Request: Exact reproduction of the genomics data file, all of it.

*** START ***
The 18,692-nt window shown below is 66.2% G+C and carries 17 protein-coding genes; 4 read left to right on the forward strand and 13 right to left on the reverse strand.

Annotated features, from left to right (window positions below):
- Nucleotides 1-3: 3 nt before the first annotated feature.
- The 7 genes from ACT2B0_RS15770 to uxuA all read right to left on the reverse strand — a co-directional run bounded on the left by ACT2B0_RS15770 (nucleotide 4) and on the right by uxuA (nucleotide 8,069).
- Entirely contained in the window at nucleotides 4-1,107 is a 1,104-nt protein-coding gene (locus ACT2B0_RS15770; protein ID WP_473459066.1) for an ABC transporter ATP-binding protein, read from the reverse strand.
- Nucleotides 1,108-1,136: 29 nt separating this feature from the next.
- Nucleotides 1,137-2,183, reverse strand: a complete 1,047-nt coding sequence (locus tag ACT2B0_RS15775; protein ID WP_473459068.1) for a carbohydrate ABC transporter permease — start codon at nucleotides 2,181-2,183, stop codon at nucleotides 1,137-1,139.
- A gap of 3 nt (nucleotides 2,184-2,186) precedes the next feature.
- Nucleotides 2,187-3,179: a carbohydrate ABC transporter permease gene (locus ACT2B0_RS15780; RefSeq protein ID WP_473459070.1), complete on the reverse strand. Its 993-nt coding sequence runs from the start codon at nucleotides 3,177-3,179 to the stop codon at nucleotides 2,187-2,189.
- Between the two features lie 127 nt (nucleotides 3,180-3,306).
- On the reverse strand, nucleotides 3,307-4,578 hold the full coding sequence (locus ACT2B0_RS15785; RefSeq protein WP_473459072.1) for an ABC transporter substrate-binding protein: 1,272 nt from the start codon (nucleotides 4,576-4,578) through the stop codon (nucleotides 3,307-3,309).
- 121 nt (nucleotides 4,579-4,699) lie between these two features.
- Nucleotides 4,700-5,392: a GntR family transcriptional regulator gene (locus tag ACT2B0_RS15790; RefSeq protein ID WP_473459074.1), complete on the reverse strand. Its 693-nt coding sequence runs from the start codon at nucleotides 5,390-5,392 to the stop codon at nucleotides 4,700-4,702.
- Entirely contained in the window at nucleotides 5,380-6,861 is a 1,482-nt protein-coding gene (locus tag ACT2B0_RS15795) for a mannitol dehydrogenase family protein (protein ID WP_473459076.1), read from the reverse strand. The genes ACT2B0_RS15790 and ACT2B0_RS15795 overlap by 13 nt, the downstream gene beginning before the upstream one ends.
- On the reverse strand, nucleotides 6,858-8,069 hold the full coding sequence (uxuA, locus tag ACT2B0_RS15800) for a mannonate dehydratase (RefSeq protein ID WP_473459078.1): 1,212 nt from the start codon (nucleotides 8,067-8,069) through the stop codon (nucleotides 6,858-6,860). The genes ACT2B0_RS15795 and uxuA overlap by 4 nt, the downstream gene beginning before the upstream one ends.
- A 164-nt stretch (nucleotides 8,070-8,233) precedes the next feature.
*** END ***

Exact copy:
The 18,692-nt window shown below is 66.2% G+C and carries 17 protein-coding genes; 4 read left to right on the forward strand and 13 right to left on the reverse strand.

Annotated features, from left to right (window positions below):
- Nucleotides 1-3: 3 nt before the first annotated feature.
- The 7 genes from ACT2B0_RS15770 to uxuA all read right to left on the reverse strand — a co-directional run bounded on the left by ACT2B0_RS15770 (nucleotide 4) and on the right by uxuA (nucleotide 8,069).
- Entirely contained in the window at nucleotides 4-1,107 is a 1,104-nt protein-coding gene (locus ACT2B0_RS15770; protein ID WP_473459066.1) for an ABC transporter ATP-binding protein, read from the reverse strand.
- Nucleotides 1,108-1,136: 29 nt separating this feature from the next.
- Nucleotides 1,137-2,183, reverse strand: a complete 1,047-nt coding sequence (locus tag ACT2B0_RS15775; protein ID WP_473459068.1) for a carbohydrate ABC transporter permease — start codon at nucleotides 2,181-2,183, stop codon at nucleotides 1,137-1,139.
- A gap of 3 nt (nucleotides 2,184-2,186) precedes the next feature.
- Nucleotides 2,187-3,179: a carbohydrate ABC transporter permease gene (locus ACT2B0_RS15780; RefSeq protein ID WP_473459070.1), complete on the reverse strand. Its 993-nt coding sequence runs from the start codon at nucleotides 3,177-3,179 to the stop codon at nucleotides 2,187-2,189.
- Between the two features lie 127 nt (nucleotides 3,180-3,306).
- On the reverse strand, nucleotides 3,307-4,578 hold the full coding sequence (locus ACT2B0_RS15785; RefSeq protein WP_473459072.1) for an ABC transporter substrate-binding protein: 1,272 nt from the start codon (nucleotides 4,576-4,578) through the stop codon (nucleotides 3,307-3,309).
- 121 nt (nucleotides 4,579-4,699) lie between these two features.
- Nucleotides 4,700-5,392: a GntR family transcriptional regulator gene (locus tag ACT2B0_RS15790; RefSeq protein ID WP_473459074.1), complete on the reverse strand. Its 693-nt coding sequence runs from the start codon at nucleotides 5,390-5,392 to the stop codon at nucleotides 4,700-4,702.
- Entirely contained in the window at nucleotides 5,380-6,861 is a 1,482-nt protein-coding gene (locus tag ACT2B0_RS15795) for a mannitol dehydrogenase family protein (protein ID WP_473459076.1), read from the reverse strand. The genes ACT2B0_RS15790 and ACT2B0_RS15795 overlap by 13 nt, the downstream gene beginning before the upstream one ends.
- On the reverse strand, nucleotides 6,858-8,069 hold the full coding sequence (uxuA, locus tag ACT2B0_RS15800) for a mannonate dehydratase (RefSeq protein ID WP_473459078.1): 1,212 nt from the start codon (nucleotides 8,067-8,069) through the stop codon (nucleotides 6,858-6,860). The genes ACT2B0_RS15795 and uxuA overlap by 4 nt, the downstream gene beginning before the upstream one ends.
- A 164-nt stretch (nucleotides 8,070-8,233) precedes the next feature.